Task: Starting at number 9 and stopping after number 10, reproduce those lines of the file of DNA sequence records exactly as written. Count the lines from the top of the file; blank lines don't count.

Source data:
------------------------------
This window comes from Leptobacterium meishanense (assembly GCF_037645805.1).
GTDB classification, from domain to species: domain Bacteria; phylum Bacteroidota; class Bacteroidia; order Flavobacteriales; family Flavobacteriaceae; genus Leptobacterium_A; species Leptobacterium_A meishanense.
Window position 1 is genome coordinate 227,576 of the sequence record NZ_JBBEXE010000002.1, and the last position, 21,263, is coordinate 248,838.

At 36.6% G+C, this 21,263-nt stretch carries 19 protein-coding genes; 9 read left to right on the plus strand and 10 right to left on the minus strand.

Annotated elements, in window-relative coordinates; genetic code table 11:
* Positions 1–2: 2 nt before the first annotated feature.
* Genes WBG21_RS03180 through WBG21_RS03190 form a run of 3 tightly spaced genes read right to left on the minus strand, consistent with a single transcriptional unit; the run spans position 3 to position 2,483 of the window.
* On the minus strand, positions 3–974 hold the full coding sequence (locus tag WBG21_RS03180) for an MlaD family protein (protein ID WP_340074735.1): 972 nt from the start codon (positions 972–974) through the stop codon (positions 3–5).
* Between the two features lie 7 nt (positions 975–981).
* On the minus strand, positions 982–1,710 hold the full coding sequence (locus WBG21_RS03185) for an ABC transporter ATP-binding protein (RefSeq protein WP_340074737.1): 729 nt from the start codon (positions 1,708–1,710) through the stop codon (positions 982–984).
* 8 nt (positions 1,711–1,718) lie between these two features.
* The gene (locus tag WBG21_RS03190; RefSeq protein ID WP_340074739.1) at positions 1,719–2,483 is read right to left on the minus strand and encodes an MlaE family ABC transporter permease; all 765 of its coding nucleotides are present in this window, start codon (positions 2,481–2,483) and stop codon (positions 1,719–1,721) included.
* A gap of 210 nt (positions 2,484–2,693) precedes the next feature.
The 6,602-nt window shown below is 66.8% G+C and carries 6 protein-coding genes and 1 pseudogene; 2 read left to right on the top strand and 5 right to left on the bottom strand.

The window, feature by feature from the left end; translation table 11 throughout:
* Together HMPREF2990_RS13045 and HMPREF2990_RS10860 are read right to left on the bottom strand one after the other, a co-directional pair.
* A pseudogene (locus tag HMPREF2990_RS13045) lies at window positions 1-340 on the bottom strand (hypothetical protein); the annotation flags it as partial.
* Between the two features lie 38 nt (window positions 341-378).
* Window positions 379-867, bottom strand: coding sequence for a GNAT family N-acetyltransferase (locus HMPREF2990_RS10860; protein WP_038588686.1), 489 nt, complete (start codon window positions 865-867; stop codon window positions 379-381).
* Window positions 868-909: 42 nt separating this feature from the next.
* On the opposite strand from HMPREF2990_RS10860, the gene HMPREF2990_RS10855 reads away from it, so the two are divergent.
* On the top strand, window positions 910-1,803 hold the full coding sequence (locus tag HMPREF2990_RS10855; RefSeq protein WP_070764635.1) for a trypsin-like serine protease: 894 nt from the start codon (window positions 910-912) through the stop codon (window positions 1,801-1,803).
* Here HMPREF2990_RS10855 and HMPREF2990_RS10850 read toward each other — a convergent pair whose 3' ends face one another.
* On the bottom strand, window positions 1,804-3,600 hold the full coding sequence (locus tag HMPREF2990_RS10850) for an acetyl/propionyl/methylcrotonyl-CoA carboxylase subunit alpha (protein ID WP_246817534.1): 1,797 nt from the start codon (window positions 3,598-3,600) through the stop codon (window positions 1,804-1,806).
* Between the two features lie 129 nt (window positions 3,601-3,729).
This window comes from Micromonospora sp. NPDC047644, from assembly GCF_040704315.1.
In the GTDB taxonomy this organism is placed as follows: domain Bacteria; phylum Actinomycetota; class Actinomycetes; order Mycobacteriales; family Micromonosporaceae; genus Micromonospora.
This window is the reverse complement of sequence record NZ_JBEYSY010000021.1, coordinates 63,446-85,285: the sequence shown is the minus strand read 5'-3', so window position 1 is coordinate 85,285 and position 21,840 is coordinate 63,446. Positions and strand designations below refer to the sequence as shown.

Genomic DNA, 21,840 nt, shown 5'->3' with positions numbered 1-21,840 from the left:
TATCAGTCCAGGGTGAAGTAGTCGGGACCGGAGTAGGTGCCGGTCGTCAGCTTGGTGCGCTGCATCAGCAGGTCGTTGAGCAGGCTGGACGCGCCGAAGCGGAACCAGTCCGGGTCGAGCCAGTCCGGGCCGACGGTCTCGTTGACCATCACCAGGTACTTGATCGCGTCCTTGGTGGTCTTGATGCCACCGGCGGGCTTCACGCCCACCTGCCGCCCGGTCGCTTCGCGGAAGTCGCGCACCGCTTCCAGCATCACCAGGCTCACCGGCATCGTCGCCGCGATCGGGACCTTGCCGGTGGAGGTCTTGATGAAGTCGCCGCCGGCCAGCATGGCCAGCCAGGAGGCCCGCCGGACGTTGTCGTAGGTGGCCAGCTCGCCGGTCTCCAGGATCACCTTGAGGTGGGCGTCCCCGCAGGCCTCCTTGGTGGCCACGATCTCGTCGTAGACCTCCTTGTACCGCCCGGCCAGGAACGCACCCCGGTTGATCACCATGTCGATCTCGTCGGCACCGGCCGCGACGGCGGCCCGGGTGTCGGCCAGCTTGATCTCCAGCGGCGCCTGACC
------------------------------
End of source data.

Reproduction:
* Between the two features lie 7 nt (positions 975–981).
* On the minus strand, positions 982–1,710 hold the full coding sequence (locus WBG21_RS03185) for an ABC transporter ATP-binding protein (RefSeq protein WP_340074737.1): 729 nt from the start codon (positions 1,708–1,710) through the stop codon (positions 982–984).